Racist Curricula in the 21st Century Do Exist
Any curriculum, even the most enlightened, has traces of racism. This is simply because we all have biases that come through in multiple ways. Our responsibility as educators is to be critically self-reflective and continuously monitor ourselves, our work, and our interactions with both the students we teach and those around us.
Invariably, believing we are culturally and linguistically responsive and sustaining, is an indication that we still have work to do. This is because we are always in a state of becoming. New experiences and knowledge expand our ways of thinking and intersect with our lived experiences making the familiar strange. This is true for individuals and curriculum. That is why continuous critical self-reflection is essential as it affords us the opportunity to negotiate uncomfortable and challenging spaces, experiences, and interactions. It is through this disruption that we learn.
This article originally appeared in the Chatanoogan.com and is reprinted with permission.
As educators, we are concerned about the quality and quantity of applicants entering the field of education. Our members have often been catalysts for innovative solutions to the many challenges facing education. This is why we take an interest in the next generation of educators and why we strive to improve their experience and support as they transition from teacher candidate to classroom teacher.
In 1986, education school deans from the top universities developed a critical report that attributed much of the blame for struggling public schools on the training teachers were receiving in college.
Research reminds us that although we spend millions of dollars and thousands of hours on teacher preparation courses, we do not have much evidence justifying some of those requirements in Colleges of Education. Nor do policymakers really know how to measure and define a successful teacher training program.
AACTE recently released its 2020-2023 Strategic Plan, which includes a new vision statement: AACTE, its members, and partners collaborate to revolutionize education for all learners. Aligned with the new strategic plan, Ed Prep Matters is launching a new column called Revolutionizing Education to showcase the many ways the Association and member institutions are moving beyond traditional perspectives and are pioneering positive change in educator preparation.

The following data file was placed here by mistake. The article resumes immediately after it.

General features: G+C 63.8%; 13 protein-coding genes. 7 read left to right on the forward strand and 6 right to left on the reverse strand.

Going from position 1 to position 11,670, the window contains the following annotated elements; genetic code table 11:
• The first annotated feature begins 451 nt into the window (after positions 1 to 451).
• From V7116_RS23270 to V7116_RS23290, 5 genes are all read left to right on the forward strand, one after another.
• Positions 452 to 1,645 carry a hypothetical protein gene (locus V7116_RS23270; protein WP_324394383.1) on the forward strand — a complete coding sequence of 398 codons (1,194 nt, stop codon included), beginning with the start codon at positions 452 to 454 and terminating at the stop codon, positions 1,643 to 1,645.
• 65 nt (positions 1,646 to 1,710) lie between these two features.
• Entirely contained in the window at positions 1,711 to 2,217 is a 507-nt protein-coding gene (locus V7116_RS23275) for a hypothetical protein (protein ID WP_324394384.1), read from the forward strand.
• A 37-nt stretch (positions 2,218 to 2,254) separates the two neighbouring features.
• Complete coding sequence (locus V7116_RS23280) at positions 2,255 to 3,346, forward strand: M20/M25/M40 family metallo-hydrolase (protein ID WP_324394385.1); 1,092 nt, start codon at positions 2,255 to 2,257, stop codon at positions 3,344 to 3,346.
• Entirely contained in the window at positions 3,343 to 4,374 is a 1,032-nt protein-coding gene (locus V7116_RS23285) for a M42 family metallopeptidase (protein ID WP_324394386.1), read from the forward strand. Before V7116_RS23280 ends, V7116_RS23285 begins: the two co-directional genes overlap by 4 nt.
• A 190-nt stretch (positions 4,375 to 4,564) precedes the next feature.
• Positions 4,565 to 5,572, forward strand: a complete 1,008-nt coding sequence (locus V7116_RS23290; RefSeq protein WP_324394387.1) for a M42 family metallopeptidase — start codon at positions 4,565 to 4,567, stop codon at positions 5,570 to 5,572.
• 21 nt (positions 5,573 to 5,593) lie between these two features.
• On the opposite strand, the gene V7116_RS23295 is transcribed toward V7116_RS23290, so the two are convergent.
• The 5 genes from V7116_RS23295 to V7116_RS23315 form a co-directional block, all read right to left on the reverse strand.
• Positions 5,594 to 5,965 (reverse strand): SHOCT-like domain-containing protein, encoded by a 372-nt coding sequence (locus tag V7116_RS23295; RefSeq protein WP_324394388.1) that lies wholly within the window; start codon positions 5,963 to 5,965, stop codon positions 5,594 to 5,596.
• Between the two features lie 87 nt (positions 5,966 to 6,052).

The Revolutionizing Education column is an opportunity for member institutions and partners to share the leading-edge research, models, strategies, programs, and initiatives that focus on the three core values outlined in the new AACTE strategic plan:
- Diversity, Equity, and Inclusion
- Quality and impact
- Inquiry and Innovation
On November 14, I had the privilege of moderating the first in a series of webinars produced through a partnership of AACTE and the Educator Preparation Laboratory (EdPrepLab). This webinar, “Social and Emotional Learning, Cultural Competence, and Equity in Teacher Preparation,” will be followed by three others focusing on transformative research and practice in educator preparation.
Joining me for the webinar were Nancy Markowitz of the Center for Reaching and Teaching the Whole Child, Patty Swanson from San Jose State University, Pat Norman from Trinity University, and Mari Jones from the HighTech High Graduate School of Education.
Both Trinity and High Tech High, where Norman and Jones teach, are members of the EdPrepLab network. EdPrepLab, which launched this year, is an initiative of the Learning Policy Institute and the Bank Street College of Education that aims to strengthen educator preparation in the United States by linking research, policy, and practice and by supporting and expanding preparation that is equity-focused, student-centered, and grounded in the science of learning and development.
California State University Monterey Bay (CSUMB) has been selected to receive funding under the U.S. Department of Education’s Teacher Quality Partnership (TQP) program in the amount of $4,849,320; $2.2M of which will go directly to student scholarships.